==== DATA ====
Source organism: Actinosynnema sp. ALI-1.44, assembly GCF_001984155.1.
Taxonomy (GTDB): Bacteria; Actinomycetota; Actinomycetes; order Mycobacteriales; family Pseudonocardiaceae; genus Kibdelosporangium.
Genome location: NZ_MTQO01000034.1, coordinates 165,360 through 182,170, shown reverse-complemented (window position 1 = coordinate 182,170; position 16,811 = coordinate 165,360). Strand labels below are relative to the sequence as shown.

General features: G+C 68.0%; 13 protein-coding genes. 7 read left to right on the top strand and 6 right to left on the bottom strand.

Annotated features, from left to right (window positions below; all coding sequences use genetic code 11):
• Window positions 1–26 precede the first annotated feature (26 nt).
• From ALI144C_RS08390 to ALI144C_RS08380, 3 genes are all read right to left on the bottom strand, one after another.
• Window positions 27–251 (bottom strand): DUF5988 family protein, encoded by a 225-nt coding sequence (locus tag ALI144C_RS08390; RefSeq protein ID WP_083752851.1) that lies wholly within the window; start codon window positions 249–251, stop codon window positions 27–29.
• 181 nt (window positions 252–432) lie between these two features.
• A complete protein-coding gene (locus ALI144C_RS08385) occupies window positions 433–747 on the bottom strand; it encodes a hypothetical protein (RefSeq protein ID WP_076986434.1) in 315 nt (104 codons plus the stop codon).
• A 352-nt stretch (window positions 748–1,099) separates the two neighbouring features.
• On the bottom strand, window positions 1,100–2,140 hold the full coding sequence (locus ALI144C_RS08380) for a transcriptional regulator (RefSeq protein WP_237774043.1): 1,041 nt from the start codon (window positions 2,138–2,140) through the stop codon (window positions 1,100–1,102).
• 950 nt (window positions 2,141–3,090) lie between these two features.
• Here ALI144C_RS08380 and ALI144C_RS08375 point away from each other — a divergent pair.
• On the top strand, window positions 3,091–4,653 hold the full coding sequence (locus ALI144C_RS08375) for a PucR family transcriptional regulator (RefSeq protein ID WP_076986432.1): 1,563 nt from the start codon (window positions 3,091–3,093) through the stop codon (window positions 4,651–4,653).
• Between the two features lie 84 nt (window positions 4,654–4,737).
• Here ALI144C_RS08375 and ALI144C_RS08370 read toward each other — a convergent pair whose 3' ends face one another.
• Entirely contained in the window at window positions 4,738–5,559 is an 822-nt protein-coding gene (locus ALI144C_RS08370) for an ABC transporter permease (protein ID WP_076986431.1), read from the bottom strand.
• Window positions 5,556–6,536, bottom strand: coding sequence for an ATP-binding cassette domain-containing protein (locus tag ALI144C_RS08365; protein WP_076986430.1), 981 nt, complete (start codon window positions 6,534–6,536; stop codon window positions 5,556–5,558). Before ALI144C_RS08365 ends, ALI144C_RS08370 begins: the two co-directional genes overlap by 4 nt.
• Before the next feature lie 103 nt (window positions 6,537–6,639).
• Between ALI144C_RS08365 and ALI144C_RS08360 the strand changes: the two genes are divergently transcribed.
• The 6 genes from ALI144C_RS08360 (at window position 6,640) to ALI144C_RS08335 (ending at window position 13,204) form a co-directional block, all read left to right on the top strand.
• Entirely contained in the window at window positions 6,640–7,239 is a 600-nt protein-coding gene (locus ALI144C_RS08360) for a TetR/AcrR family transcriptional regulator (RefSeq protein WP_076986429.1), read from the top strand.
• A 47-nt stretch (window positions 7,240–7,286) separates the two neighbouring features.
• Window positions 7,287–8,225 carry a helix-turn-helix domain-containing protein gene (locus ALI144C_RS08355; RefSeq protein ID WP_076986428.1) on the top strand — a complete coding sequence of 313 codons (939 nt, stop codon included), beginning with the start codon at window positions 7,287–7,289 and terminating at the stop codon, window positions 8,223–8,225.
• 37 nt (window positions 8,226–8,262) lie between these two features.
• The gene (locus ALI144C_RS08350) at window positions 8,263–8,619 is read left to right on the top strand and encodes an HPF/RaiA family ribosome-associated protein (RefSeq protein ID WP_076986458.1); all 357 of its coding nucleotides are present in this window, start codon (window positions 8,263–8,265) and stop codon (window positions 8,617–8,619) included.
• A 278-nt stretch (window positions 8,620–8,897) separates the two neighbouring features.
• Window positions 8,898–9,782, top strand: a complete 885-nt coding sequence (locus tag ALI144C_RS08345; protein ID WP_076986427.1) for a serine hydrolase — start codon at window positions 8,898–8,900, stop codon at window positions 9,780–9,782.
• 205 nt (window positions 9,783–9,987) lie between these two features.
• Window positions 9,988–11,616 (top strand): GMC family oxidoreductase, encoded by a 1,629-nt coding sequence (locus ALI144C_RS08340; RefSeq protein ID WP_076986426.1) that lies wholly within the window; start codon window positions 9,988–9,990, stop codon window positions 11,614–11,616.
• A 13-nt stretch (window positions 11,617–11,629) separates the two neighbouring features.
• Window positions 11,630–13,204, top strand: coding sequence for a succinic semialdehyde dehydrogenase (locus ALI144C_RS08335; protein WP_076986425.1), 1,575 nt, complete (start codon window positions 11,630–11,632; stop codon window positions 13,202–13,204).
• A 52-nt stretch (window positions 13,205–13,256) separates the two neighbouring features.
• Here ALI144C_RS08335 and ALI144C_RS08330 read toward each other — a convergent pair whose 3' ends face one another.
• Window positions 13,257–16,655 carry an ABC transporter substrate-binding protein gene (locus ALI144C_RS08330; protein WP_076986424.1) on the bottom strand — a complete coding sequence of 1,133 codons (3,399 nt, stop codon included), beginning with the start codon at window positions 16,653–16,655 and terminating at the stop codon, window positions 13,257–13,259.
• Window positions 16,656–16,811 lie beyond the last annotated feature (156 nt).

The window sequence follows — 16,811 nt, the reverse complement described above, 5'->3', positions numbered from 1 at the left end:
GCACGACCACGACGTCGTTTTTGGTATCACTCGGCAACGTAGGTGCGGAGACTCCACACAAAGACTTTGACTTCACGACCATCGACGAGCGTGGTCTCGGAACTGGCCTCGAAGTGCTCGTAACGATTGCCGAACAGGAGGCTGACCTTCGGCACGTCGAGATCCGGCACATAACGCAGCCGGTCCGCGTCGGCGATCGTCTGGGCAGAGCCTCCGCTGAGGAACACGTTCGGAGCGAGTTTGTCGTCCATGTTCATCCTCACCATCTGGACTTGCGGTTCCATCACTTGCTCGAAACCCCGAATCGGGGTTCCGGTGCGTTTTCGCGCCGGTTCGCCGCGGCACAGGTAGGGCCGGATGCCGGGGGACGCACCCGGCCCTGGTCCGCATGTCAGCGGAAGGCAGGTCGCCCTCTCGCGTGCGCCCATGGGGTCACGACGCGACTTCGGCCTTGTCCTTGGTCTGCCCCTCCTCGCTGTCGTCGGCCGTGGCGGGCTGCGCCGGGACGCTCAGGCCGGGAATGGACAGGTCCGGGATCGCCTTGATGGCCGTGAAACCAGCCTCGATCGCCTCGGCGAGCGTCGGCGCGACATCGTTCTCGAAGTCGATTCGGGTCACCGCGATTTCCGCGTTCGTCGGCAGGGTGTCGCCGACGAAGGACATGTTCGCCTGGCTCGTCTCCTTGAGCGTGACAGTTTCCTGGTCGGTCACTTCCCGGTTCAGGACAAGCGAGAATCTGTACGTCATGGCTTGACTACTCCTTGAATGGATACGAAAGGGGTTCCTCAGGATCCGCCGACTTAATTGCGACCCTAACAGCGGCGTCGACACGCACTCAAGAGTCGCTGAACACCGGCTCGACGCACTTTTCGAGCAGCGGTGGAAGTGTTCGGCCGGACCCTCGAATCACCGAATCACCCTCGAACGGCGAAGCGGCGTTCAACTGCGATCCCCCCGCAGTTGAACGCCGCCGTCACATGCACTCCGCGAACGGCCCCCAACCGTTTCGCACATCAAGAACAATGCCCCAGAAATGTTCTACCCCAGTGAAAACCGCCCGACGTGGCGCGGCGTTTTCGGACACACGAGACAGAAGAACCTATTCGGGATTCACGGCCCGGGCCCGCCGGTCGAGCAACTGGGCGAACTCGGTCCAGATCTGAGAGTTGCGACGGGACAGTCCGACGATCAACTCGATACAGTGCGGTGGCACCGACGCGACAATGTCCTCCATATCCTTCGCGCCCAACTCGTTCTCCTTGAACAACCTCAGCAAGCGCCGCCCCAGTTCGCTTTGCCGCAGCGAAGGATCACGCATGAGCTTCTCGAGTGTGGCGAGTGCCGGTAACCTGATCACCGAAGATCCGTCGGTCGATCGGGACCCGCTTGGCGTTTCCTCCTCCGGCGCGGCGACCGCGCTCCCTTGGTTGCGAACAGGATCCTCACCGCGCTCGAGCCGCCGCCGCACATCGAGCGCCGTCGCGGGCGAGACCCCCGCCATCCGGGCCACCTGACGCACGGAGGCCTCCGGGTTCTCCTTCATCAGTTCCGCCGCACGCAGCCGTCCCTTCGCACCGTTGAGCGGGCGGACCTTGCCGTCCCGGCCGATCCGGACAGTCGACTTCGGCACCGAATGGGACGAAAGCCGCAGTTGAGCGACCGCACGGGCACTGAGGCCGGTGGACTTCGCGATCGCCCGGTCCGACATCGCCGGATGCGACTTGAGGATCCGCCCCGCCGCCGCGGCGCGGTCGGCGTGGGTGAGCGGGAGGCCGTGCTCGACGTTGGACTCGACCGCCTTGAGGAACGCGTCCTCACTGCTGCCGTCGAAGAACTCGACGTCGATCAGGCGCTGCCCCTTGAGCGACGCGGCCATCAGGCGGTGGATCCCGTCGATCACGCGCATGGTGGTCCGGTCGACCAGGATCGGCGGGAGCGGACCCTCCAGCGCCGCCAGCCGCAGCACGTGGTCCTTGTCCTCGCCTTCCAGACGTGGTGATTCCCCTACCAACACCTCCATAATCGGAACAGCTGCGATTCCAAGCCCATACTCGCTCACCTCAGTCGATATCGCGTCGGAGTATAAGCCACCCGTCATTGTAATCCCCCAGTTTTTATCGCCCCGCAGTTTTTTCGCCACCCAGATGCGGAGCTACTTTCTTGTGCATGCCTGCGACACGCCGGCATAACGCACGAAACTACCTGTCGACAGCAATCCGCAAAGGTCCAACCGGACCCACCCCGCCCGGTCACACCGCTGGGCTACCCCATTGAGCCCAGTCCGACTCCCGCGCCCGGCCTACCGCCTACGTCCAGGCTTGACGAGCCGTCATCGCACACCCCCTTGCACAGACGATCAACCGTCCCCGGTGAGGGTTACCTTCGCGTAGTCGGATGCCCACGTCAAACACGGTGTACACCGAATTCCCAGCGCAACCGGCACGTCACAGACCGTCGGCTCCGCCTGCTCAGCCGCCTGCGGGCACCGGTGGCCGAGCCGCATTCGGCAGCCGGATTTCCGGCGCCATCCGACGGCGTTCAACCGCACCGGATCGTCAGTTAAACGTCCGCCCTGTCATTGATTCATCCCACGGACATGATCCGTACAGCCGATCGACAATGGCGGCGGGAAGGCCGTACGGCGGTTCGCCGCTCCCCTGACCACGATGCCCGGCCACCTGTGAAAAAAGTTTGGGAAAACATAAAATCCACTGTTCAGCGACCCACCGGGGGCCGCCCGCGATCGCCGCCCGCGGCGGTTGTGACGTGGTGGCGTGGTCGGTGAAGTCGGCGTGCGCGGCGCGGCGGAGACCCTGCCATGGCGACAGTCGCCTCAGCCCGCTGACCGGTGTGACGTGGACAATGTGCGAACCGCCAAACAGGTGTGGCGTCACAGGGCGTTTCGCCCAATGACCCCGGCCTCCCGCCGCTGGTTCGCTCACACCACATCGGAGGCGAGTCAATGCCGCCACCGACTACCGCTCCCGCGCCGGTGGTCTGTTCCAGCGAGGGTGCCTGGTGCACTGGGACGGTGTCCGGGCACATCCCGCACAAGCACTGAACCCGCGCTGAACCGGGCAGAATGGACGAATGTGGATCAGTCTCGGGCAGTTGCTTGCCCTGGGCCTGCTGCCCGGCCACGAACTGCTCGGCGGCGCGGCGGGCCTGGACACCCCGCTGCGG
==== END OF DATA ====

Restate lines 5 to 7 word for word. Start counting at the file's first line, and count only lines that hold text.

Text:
Annotated features, from left to right (window positions below; all coding sequences use genetic code 11):
• Window positions 1–26 precede the first annotated feature (26 nt).
• From ALI144C_RS08390 to ALI144C_RS08380, 3 genes are all read right to left on the bottom strand, one after another.